Extremely Spicy Noodles at Momofuku Noodle Bar

Momofuku Noodle BarLocation: 190 University Avenue, Toronto
Website: https://noodlebar-toronto.momofuku.com/

After my recent disappointment with Canada’s so-called hottest burrito, I found myself craving extreme spice.  That burrito was a complete buzzkill.  You can’t get me all hyped up to eat something stupidly spicy and then serve a regular burrito with a little bit of hot sauce on the side.  That’s not cool.

The Very Extremely Spicy Noodles at Momofuku Noodle Bar was just what the doctor ordered.

I knew it would be; I tried it a couple of years ago and found it to be quite tasty, but spicy enough that I needed a year or two to want to eat it again (especially when there’s so much good stuff on the menu at the Noodle Bar).  But enough time had passed for me to go for round two.

Momofuku Noodle Bar

It is definitely as advertised.  It’s extremely spicy, but not so ridiculous that it’s inedible.  It’s a very, very spicy dish, but it’s clearly designed to be delicious, and not to be something you’d only eat on a dare.

It’s an explosion of flavours; it’s spicy, garlicky, fermented, and funky.  It also has that numbing heat from Sichuan peppercorns, which helps to balance out the extreme spice.

The explosive sauce and the chewy noodles are a great combo.  Assuming you have a decent tolerance for spice, it’s seriously delicious (and the glass of soy milk that comes on the side does a decent job of cooling down the inferno in your mouth).

Momofuku Noodle Bar

I also tried the hot cocoa soft serve, which the menu describes as “chocolate, coffee, ancho, cocoa cookie”; this wasn’t quite as good.

I think the main issue is that it’s clearly mislabeled — it tastes way more strongly of coffee than chocolate.  It’s basically coffee ice cream with mild chocolatey undertones, and a surprisingly restrained level of sweetness.

I don’t particularly like coffee, but if you do I’m sure you’ll find this delicious.  The ice cream has an amazingly smooth and creamy consistency, but the coffee flavour was way too intense for me.

Noodles and Buns at Momofuku Noodle Bar

Momofuku Noodle BarLocation: 190 University Avenue, Toronto
Websitehttps://noodlebar-toronto.momofuku.com/

I don’t really have a favourite restaurant in the city — I have a tendency to want to try something new every time I eat out, so it’s rare that I’ll go to the same place more than a couple of times.

So I guess Momofuku Noodle Bar is one of my favourite restaurants by default, because I’ve been there several times, and it’s consistently very good.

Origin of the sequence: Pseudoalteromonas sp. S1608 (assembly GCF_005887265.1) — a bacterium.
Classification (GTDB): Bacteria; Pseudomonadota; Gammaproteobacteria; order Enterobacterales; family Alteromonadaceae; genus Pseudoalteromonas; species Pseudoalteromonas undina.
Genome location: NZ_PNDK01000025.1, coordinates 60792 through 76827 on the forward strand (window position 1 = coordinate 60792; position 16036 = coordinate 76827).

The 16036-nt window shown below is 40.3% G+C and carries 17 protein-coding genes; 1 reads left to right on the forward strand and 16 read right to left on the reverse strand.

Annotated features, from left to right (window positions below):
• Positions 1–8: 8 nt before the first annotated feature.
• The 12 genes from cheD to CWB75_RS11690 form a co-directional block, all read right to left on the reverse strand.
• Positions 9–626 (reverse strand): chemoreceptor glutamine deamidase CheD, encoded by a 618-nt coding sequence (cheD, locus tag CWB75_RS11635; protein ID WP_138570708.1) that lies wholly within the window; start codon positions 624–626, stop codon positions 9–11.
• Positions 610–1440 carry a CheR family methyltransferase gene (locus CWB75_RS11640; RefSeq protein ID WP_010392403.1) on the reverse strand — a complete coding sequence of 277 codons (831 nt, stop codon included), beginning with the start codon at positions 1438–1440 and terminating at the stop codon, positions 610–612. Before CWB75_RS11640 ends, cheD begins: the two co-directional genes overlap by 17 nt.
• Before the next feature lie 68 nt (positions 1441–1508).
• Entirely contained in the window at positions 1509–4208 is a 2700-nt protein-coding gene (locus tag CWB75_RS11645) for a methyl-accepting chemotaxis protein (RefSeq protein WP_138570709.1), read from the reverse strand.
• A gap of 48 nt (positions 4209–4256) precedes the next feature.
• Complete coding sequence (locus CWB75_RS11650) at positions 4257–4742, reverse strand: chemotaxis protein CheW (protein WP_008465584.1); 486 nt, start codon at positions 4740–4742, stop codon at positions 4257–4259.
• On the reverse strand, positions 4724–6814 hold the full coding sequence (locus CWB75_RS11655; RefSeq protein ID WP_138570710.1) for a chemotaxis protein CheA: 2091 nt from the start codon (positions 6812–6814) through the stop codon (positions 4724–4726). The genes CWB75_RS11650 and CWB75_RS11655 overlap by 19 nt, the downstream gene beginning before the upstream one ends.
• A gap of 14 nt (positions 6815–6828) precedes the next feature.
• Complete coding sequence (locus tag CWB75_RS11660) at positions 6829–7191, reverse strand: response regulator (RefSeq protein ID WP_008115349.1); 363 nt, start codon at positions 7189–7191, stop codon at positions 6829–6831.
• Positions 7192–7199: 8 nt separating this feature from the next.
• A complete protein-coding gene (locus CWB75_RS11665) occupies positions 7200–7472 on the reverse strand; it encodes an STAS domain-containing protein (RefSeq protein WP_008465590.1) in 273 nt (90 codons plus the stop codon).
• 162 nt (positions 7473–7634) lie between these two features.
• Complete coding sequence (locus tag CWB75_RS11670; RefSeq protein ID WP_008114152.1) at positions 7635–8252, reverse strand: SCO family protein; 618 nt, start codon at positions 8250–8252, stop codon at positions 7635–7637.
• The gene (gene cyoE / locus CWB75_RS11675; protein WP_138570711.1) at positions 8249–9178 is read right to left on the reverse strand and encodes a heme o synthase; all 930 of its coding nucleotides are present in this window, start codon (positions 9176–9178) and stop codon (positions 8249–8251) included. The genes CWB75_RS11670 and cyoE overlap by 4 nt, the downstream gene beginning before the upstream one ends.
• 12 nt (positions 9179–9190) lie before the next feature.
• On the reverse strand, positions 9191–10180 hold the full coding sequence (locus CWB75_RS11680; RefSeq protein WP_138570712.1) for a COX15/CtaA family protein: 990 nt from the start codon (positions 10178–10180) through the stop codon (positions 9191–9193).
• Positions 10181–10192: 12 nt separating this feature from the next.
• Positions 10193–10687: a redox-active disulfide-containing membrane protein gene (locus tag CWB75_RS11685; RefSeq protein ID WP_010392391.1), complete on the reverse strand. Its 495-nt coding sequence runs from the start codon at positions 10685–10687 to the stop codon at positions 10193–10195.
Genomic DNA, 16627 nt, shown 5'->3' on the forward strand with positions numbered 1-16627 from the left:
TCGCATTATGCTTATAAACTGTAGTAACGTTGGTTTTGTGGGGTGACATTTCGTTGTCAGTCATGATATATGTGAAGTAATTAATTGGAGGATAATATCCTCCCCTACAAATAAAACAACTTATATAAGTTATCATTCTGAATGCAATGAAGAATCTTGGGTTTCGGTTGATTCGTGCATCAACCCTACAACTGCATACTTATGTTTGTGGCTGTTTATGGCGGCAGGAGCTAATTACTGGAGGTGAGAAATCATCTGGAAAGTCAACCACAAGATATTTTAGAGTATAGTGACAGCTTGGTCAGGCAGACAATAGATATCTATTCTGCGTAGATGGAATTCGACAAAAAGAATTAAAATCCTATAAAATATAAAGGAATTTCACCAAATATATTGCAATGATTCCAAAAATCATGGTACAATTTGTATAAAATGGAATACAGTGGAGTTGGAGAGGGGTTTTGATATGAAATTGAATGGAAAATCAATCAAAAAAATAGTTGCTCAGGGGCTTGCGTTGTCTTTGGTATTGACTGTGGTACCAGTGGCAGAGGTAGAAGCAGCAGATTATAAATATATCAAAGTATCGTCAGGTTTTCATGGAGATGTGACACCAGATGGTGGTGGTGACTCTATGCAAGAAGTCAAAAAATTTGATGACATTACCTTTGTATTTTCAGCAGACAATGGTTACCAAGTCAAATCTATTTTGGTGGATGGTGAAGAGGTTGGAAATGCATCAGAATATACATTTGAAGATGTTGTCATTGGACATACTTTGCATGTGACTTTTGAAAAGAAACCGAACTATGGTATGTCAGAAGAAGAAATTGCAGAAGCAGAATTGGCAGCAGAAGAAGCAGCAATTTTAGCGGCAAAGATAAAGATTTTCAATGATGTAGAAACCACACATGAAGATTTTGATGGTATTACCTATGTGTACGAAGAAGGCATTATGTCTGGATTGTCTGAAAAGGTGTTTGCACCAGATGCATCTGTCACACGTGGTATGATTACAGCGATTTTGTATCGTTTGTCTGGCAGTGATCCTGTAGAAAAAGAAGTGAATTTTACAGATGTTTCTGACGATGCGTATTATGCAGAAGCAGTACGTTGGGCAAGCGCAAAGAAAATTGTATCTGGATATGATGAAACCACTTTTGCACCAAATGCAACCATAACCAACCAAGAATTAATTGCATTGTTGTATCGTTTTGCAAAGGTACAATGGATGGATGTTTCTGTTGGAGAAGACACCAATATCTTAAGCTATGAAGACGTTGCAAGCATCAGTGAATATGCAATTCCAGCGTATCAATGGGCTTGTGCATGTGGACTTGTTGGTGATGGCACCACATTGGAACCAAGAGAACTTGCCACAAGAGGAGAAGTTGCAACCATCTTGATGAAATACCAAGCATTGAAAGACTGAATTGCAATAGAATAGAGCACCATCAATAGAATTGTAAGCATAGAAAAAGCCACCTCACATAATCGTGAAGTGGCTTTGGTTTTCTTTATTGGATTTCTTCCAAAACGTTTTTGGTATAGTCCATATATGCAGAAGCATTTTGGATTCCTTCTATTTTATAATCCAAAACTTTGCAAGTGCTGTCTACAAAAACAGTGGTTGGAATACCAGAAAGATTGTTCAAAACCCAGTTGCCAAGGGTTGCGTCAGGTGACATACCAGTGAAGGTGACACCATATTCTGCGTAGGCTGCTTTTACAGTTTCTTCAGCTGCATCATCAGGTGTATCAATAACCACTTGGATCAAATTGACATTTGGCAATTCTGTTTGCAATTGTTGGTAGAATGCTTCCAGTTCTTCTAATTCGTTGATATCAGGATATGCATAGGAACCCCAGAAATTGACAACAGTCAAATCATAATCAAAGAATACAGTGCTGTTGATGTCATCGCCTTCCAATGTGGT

Momofuku Noodle Bar

On this particular visit I tried a couple of their buns — chicken burger and cod cake — and both were quite tasty.  The chicken burger, which featured a generous spread of pepper hummus, was the more interesting of the two.  But the crispy, tasty cod was quite good as well.

Momofuku Noodle Bar

I also tried the onigiri, and with its crispy fried bottom layer of nori, it was certainly an interesting take on the ubiquitous Japanese snack.   But it was a little bit bland, and probably not something I’d order again.

Momofuku Noodle Bar

The Jaja noodles, which the menu describes as “bacon, black bean, cabbage, pickle,” was good, but it was another item I probably wouldn’t get again.  It had a meaty, umami-filled flavour, but it felt one-note.  It really needed a bit more vibrancy to round out its porky richness (it probably didn’t help that it reminded me a lot of a dish I had in Malaysia called chili pan mee that was superior in every regard).

Momofuku Milk Bar

Momofuku Milk Bar, Toronto - Crack Pie
Location190 University Avenue, Toronto
Websitehttp://milkbarstore.com/main/toronto/

When the much-anticipated Momofuku opened its doors in Toronto a few months back, it was missing one key piece (in my sugar-addled, dessert-craving mind at least): the Milk Bar, where they serve up cookies, pastries, and perhaps most famously, Crack Pie.

That omission has finally been rectified, with all kinds of treats available in a walk-in closet-sized space on Momofuku’s second floor (all baked, oddly enough, in New York and shipped here on a daily basis).

What’s Crack Pie? it’s basically a sugar pie, or a butter tart without the raisins, or a pecan pie without the pecans. It’s nothing you haven’t had many times before, which makes its moniker a bit of an over-sell; it’s good, but I’m not going to be rushing out to have another one. It’s not quite as addictive as its name implies (and whether a small slice is worth six dollars is up for debate).

I will be back, however, to try some of their cookies, which are much more reasonably priced at two bucks each.

My favourite thing about the Crack Pie is probably the crust. Though the filling is quite tasty, if a bit overly sweet, the crust is pretty great. It’s dense and buttery, with a thin, crispy layer of caramelized sugar on the outside. It’s probably the closest thing to crack-like addictiveness in this pie.

Momofuku Milk Bar, Toronto - milk Momofuku Milk Bar, Toronto - the space Momofuku Milk Bar, Toronto - Crack Pie